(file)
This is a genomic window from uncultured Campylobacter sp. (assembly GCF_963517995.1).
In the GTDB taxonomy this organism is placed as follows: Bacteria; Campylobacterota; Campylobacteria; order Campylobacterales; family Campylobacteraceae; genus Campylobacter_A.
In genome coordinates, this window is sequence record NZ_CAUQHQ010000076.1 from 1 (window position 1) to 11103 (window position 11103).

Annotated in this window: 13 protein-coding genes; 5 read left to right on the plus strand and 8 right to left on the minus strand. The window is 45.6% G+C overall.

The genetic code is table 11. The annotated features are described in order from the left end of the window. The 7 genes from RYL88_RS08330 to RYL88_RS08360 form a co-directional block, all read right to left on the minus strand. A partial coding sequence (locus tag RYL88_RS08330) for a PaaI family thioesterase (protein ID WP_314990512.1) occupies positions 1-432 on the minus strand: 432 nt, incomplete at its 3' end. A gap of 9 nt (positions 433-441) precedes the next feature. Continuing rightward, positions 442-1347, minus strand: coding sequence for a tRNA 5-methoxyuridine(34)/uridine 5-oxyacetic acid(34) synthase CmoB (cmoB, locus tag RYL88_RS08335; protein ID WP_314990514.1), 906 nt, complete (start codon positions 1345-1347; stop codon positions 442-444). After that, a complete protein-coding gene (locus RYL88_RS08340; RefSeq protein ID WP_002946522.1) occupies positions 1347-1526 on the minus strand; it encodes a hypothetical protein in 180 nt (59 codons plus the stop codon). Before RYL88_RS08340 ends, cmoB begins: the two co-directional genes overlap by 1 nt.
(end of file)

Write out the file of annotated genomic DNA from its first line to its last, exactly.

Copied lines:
This is a genomic window from uncultured Campylobacter sp. (assembly GCF_963517995.1).
In the GTDB taxonomy this organism is placed as follows: Bacteria; Campylobacterota; Campylobacteria; order Campylobacterales; family Campylobacteraceae; genus Campylobacter_A.
In genome coordinates, this window is sequence record NZ_CAUQHQ010000076.1 from 1 (window position 1) to 11103 (window position 11103).

Annotated in this window: 13 protein-coding genes; 5 read left to right on the plus strand and 8 right to left on the minus strand. The window is 45.6% G+C overall.

The genetic code is table 11. The annotated features are described in order from the left end of the window. The 7 genes from RYL88_RS08330 to RYL88_RS08360 form a co-directional block, all read right to left on the minus strand. A partial coding sequence (locus tag RYL88_RS08330) for a PaaI family thioesterase (protein ID WP_314990512.1) occupies positions 1-432 on the minus strand: 432 nt, incomplete at its 3' end. A gap of 9 nt (positions 433-441) precedes the next feature. Continuing rightward, positions 442-1347, minus strand: coding sequence for a tRNA 5-methoxyuridine(34)/uridine 5-oxyacetic acid(34) synthase CmoB (cmoB, locus tag RYL88_RS08335; protein ID WP_314990514.1), 906 nt, complete (start codon positions 1345-1347; stop codon positions 442-444). After that, a complete protein-coding gene (locus RYL88_RS08340; RefSeq protein ID WP_002946522.1) occupies positions 1347-1526 on the minus strand; it encodes a hypothetical protein in 180 nt (59 codons plus the stop codon). Before RYL88_RS08340 ends, cmoB begins: the two co-directional genes overlap by 1 nt.